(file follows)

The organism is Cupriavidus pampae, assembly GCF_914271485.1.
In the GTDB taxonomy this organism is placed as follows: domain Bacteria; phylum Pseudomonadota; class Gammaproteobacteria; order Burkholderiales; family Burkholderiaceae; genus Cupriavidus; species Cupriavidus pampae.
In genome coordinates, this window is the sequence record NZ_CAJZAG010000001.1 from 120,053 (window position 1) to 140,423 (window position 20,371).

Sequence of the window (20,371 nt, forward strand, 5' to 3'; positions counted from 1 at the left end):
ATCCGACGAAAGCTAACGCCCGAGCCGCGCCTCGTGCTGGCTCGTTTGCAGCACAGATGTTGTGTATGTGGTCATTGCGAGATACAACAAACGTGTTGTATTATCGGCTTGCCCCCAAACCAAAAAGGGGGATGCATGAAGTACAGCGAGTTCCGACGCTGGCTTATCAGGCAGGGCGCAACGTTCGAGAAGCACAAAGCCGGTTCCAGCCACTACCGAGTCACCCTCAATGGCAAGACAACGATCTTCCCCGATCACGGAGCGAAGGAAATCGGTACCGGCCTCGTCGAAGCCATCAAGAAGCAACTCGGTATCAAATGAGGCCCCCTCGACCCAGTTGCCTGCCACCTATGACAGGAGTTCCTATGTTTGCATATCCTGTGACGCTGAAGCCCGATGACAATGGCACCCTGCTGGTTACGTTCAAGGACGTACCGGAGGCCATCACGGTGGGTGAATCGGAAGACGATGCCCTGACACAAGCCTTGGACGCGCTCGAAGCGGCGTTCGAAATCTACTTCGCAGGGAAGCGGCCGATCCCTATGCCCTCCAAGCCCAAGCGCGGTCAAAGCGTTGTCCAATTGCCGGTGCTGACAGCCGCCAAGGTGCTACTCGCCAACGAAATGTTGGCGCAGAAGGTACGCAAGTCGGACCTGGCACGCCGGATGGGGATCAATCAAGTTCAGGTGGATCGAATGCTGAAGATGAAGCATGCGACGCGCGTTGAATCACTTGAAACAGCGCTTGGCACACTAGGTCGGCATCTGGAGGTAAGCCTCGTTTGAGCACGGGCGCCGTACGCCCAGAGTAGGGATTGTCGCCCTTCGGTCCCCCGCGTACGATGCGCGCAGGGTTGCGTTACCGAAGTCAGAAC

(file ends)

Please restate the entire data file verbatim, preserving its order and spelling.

The organism is Cupriavidus pampae, assembly GCF_914271485.1.
In the GTDB taxonomy this organism is placed as follows: domain Bacteria; phylum Pseudomonadota; class Gammaproteobacteria; order Burkholderiales; family Burkholderiaceae; genus Cupriavidus; species Cupriavidus pampae.
In genome coordinates, this window is the sequence record NZ_CAJZAG010000001.1 from 120,053 (window position 1) to 140,423 (window position 20,371).

Sequence of the window (20,371 nt, forward strand, 5' to 3'; positions counted from 1 at the left end):
ATCCGACGAAAGCTAACGCCCGAGCCGCGCCTCGTGCTGGCTCGTTTGCAGCACAGATGTTGTGTATGTGGTCATTGCGAGATACAACAAACGTGTTGTATTATCGGCTTGCCCCCAAACCAAAAAGGGGGATGCATGAAGTACAGCGAGTTCCGACGCTGGCTTATCAGGCAGGGCGCAACGTTCGAGAAGCACAAAGCCGGTTCCAGCCACTACCGAGTCACCCTCAATGGCAAGACAACGATCTTCCCCGATCACGGAGCGAAGGAAATCGGTACCGGCCTCGTCGAAGCCATCAAGAAGCAACTCGGTATCAAATGAGGCCCCCTCGACCCAGTTGCCTGCCACCTATGACAGGAGTTCCTATGTTTGCATATCCTGTGACGCTGAAGCCCGATGACAATGGCACCCTGCTGGTTACGTTCAAGGACGTACCGGAGGCCATCACGGTGGGTGAATCGGAAGACGATGCCCTGACACAAGCCTTGGACGCGCTCGAAGCGGCGTTCGAAATCTACTTCGCAGGGAAGCGGCCGATCCCTATGCCCTCCAAGCCCAAGCGCGGTCAAAGCGTTGTCCAATTGCCGGTGCTGACAGCCGCCAAGGTGCTACTCGCCAACGAAATGTTGGCGCAGAAGGTACGCAAGTCGGACCTGGCACGCCGGATGGGGATCAATCAAGTTCAGGTGGATCGAATGCTGAAGATGAAGCATGCGACGCGCGTTGAATCACTTGAAACAGCGCTTGGCACACTAGGTCGGCATCTGGAGGTAAGCCTCGTTTGAGCACGGGCGCCGTACGCCCAGAGTAGGGATTGTCGCCCTTCGGTCCCCCGCGTACGATGCGCGCAGGGTTGCGTTACCGAAGTCAGAAC